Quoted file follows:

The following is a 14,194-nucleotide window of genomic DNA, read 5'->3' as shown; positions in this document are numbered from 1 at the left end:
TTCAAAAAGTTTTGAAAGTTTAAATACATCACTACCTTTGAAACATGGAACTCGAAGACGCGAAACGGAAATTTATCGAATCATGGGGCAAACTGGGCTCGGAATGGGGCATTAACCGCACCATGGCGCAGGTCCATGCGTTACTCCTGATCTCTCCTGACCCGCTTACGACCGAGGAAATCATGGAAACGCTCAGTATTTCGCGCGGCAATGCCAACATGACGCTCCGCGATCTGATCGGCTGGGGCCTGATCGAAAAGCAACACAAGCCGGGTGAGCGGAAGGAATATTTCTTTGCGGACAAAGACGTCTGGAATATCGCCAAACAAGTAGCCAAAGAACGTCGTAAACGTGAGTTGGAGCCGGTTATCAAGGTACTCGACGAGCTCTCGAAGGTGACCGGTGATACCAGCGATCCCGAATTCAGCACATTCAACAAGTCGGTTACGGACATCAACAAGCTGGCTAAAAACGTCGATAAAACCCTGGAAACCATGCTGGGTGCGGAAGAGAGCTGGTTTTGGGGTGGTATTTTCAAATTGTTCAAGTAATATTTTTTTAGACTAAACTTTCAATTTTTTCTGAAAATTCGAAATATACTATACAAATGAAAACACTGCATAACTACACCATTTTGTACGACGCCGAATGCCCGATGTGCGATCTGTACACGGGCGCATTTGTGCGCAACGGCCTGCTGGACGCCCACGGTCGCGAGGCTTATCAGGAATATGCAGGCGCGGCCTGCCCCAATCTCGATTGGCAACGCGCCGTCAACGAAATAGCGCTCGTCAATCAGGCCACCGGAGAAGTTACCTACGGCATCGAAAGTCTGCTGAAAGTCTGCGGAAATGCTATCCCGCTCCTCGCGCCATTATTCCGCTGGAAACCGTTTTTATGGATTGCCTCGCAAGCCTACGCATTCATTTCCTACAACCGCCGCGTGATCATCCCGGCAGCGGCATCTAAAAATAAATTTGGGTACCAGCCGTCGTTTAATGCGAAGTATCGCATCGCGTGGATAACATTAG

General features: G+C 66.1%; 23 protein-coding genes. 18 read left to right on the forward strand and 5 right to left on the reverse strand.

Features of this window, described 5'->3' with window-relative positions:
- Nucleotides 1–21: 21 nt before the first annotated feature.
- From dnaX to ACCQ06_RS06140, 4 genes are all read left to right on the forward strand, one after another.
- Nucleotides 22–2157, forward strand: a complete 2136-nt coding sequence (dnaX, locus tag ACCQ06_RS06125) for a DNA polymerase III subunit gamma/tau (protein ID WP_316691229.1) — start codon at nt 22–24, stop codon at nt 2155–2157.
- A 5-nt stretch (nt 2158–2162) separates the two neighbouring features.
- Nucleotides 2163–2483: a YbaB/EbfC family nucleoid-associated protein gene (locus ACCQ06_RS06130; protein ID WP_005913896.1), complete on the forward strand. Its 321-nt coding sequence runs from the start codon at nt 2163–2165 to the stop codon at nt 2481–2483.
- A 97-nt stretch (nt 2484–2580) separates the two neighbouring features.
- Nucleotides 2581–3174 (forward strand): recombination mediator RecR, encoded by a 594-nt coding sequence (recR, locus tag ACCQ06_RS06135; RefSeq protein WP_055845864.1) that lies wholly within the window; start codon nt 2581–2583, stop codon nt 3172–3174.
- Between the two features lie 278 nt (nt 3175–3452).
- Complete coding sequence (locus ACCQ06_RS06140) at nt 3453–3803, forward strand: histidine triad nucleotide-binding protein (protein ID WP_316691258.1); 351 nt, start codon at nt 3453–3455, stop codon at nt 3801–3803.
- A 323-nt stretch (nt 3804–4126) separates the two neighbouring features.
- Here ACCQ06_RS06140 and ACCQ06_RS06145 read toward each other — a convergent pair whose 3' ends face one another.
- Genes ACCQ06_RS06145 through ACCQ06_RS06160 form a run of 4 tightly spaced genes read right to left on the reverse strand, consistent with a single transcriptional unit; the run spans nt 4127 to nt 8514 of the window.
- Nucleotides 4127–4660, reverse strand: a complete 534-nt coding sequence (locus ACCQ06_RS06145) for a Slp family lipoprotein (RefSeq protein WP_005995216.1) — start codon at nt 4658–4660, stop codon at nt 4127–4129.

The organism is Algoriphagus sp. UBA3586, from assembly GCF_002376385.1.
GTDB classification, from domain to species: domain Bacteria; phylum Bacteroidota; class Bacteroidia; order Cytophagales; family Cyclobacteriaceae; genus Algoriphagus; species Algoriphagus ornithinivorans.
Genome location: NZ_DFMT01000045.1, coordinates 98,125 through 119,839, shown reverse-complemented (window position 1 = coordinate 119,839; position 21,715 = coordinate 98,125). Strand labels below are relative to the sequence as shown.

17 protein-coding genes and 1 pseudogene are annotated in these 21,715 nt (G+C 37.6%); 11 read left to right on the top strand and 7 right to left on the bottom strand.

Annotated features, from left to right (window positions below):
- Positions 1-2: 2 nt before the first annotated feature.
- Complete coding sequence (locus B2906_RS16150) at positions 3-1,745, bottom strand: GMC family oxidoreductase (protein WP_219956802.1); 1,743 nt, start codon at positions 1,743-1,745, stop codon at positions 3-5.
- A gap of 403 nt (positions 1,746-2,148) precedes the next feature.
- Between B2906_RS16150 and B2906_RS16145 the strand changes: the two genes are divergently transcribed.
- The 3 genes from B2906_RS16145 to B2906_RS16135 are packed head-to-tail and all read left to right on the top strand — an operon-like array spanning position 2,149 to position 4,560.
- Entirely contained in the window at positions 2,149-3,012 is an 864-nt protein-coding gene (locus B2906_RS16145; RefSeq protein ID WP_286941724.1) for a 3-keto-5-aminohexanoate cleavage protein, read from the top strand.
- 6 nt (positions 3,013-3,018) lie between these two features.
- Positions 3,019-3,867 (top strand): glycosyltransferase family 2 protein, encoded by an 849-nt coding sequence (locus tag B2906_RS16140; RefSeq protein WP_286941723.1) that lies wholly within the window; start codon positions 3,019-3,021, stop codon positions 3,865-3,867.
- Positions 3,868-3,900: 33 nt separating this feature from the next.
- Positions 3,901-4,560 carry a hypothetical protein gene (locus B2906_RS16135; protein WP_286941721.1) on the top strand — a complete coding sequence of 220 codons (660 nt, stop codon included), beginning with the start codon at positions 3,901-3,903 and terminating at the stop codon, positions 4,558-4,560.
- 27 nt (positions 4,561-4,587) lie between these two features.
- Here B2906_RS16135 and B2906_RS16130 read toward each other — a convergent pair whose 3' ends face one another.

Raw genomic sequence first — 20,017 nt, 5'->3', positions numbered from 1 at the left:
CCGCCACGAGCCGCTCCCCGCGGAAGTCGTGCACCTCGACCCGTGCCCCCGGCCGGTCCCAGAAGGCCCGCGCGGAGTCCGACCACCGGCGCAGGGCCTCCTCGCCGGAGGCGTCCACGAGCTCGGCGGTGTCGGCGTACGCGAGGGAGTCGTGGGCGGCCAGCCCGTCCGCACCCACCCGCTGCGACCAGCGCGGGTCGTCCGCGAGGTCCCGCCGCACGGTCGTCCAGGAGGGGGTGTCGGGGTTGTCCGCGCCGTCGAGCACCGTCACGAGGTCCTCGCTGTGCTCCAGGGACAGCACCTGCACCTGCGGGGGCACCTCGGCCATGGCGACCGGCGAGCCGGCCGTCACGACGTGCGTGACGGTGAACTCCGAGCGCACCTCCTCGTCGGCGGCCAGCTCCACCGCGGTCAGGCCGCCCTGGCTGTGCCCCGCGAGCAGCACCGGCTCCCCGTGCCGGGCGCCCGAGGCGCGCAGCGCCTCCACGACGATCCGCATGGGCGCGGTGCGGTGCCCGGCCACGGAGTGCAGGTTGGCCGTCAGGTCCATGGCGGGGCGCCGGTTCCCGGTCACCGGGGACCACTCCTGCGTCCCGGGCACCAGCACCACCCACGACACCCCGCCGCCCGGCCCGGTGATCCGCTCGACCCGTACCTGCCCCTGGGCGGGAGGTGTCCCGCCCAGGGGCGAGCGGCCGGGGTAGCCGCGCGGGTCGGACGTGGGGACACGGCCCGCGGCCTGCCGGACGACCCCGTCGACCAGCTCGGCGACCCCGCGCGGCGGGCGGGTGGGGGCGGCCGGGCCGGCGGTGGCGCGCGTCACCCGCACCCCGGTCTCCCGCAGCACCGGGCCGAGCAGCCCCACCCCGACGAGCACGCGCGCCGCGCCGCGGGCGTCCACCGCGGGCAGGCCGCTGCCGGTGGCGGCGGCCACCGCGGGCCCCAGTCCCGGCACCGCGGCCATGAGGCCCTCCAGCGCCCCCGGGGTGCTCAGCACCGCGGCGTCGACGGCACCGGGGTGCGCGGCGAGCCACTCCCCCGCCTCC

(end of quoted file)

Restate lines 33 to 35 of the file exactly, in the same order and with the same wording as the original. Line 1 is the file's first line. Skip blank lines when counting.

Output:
- 27 nt (positions 4,561-4,587) lie between these two features.
- Here B2906_RS16135 and B2906_RS16130 read toward each other — a convergent pair whose 3' ends face one another.

Raw genomic sequence first — 20,017 nt, 5'->3', positions numbered from 1 at the left: